Nuts, Bolts, and Advisory Votes
Last week most of the readers of this email (the majority of whom live in eastern Washington State) probably received an 8 1/2 by 11 booklet in the mail entitled “Voters’ Pamphlet, Washington State Elections,” and labelled “2021”. Low on the front page there is a note that says, “Official Publication, Washington Secretary of State, Kim Wyman.” If you opened it and were puzzled by a lack of photos of and statements from the candidates, you were not alone. The only issues covered in the pamphlet are three “Advisory Votes”. Each vote allows you to express your opinion on whether your do or do not “favor” a bill that was passed by the Washington State House and Senate and signed into law by the governor during the last year. The pamphlet states, “Advisory votes are non-binding. The results will not change the law.”
Before discussing these irritating and seemingly pointless “Advisory Votes” and how they came to be, take note that this Washington State pamphlet actually contains a lot of information worth reviewing. Right on the front it says, “Ballots mailed out October 15”. That’s this coming Friday. The ballots need to be voted and turned in by the date of the General Election, November 2, just three weeks from now. On page 3 the pamphlet lays out the deadlines for registering online or by mail to vote in this election (October 25) or in person at your county’s elections office (November 2 by 8PM), explains that a “Local Voters’ Pamphlet” should arrive in your mailbox from the county elections office before or at the same time as your ballot, and directs you to VoteWA.gov for more specific information. Pages 4 to 8 and 18 to 23 of the pamphlet offer other voting background information that is worth paying attention.
You might wonder why the Secretary of State spends our state tax money to send out a state “Voters’ Pamphlet” at all when there are no candidates up for election at the state level in this off-off year election. (The election in our state in off-off, i.e. odd numbered years, are all for local offices and [theoretically] non-partisan.) The answer is that, as with every state in the union, such things are spelled out in state law. RCW (Revised Code of Washington) 29A.32.010 specifies, “The secretary of state shall, whenever at least one statewide measure or office is scheduled to appear on the general election ballot, print and distribute a voters' pamphlet.” That brings us around to “Advisory Votes” again.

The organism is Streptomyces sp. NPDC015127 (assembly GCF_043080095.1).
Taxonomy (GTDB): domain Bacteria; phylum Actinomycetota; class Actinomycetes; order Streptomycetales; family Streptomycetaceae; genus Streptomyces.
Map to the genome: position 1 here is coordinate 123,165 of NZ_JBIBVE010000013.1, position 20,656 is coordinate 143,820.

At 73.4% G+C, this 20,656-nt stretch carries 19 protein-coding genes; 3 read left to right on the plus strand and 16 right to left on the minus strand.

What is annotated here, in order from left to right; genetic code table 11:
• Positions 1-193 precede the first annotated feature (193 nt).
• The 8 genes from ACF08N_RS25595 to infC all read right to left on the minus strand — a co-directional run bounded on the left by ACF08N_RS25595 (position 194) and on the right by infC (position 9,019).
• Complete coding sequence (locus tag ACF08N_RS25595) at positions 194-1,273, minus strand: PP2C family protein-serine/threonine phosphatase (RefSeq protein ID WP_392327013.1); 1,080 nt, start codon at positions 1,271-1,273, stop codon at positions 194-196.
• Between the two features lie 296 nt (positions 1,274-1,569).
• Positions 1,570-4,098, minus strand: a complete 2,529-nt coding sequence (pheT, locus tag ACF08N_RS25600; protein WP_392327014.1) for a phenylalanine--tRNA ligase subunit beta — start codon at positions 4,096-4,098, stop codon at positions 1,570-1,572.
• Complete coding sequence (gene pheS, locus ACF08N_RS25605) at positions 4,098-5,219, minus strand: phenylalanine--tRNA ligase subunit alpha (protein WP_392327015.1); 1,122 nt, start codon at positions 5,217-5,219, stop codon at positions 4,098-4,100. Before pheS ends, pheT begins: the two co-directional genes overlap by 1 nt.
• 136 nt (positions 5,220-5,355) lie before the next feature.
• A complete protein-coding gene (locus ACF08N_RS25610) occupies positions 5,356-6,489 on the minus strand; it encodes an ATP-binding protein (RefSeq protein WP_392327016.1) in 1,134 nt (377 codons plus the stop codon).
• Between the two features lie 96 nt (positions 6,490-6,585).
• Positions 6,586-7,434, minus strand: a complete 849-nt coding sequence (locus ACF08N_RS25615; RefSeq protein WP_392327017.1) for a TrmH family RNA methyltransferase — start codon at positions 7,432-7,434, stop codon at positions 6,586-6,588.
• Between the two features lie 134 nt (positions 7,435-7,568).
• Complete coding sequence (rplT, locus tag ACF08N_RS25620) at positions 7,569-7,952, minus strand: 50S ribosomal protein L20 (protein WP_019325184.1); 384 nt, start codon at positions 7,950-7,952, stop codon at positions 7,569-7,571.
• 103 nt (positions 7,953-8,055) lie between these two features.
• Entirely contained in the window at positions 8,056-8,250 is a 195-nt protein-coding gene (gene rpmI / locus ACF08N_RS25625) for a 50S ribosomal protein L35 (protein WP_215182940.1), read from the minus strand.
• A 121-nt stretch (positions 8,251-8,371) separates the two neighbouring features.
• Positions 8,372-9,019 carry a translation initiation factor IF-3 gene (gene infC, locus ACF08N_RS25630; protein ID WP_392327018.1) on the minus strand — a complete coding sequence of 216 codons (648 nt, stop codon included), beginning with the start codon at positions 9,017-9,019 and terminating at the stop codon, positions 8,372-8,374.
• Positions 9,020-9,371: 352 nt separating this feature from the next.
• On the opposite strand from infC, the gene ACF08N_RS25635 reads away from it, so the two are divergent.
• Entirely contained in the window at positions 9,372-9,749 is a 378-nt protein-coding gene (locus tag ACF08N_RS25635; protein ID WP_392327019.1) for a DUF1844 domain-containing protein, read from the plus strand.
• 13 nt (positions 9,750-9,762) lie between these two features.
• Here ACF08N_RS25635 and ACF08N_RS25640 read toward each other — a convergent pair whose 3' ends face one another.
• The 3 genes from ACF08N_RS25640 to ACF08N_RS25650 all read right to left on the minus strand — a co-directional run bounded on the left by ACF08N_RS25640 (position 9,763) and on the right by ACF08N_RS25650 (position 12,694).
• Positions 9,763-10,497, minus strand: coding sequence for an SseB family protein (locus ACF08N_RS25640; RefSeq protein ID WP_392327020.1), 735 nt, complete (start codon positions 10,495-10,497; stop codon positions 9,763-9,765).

According to that state law, if there were no “Advisory Votes” the Secretary of State would not have to spend our tax dollars to send every registered voter in the state a “Voters’ Pamphlet” this year.
“Advisory Votes” trace back to a Republican operative, Tim Eyman, a man recognized by the far right “Conservative Political Action Conference” (CPAC) with the “Ronald Reagan Award” for his persistent efforts to promote anti-tax sentiment in Washington State by leveraging (and many would say perverting) the initiative process. In 2021 he was convicted of multiple violations of campaign finance law and fined 2.6 million dollars, but his pernicious legacy lives on in state laws modified by his efforts.
To be honest, I was probably among those who voted for I-960 in 2007 (which passed with 51% of the vote), deceived by a vague distrust of government supported by endless Republican rhetoric. As you can read at that link, parts of I-960 were later declared unconstitutional, but I-960’s was constructed so that its remnants live on in the State Voters’ Pamphlet you just received. I-960 is enshrined in state law in RCW 29A.72.283, where even the slanted language of the Advisory Votes is specified:
The description must be formulated and displayed on the ballot substantially as follows:
"The legislature imposed, without a vote of the people, (identification of tax and description of increase), costing (most up-to-date ten-year cost projection, expressed in dollars and rounded to the nearest million) in its first ten years, for government spending. This tax increase should be:
Repealed . . . .
Maintained . . . .
“Without a vote of the people”? That is pure Republican anti-tax propaganda paid for with our tax dollars. Of course, “the people” didn’t vote on these bills. We vote for officials to represent us in state government, people we expect to study and vote on both sides of the budget equation, people we can vote out of office if we get disgusted with them. “Should be—Repealed, Maintained” rather than “in favor of or against” plays to idea that the legislature might have done something reprehensible by voting for a tax and to the illusion that the Advisory Vote is binding.
Here we are fourteen years later still living with Eyman’s CPAC endorsed Republican propaganda enshrined in our election system. No legislature is likely to attempt changing the law that requires this nonsense for simple reason that it would surely ignite another round of bluster and anti-government rhetoric. The legislature has more important issues to which to attend.
As you page through the ten pages of “Advisory Votes” in this year’s state-law-mandated Voters’ Pamphlet and review the clutter of useless Advisory Votes on your ballot, review once more the reason for our affliction: this is state-sponsored Republican partisan propaganda brought to you by Tim Eyman and CPAC. Then get past bit of irritation and do your homework: study the candidates, figure out where they are coming from, and vote accordingly.
Keep to the high ground,
P.S. Civics can certainly be confusing, but with enough time and diligence the reasons for the way things are can usually be worked out. I’m still puzzling how it came to be that at the state level (at least in Washington State) it is the Secretary of State’s office that oversees elections, but at the county level all the nuts and bolts of elections are administered by the County Auditor’s Office.